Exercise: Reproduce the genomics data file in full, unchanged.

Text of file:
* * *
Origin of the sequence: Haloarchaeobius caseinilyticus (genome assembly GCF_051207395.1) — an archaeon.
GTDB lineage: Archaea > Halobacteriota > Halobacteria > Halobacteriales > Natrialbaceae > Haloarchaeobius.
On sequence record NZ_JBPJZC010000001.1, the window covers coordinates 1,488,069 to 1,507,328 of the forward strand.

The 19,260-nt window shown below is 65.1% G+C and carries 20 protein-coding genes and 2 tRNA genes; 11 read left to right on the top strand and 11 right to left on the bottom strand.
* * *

Origin of the sequence: Haloarchaeobius caseinilyticus (genome assembly GCF_051207395.1) — an archaeon.
GTDB lineage: Archaea > Halobacteriota > Halobacteria > Halobacteriales > Natrialbaceae > Haloarchaeobius.
On sequence record NZ_JBPJZC010000001.1, the window covers coordinates 1,488,069 to 1,507,328 of the forward strand.

The 19,260-nt window shown below is 65.1% G+C and carries 20 protein-coding genes and 2 tRNA genes; 11 read left to right on the top strand and 11 right to left on the bottom strand.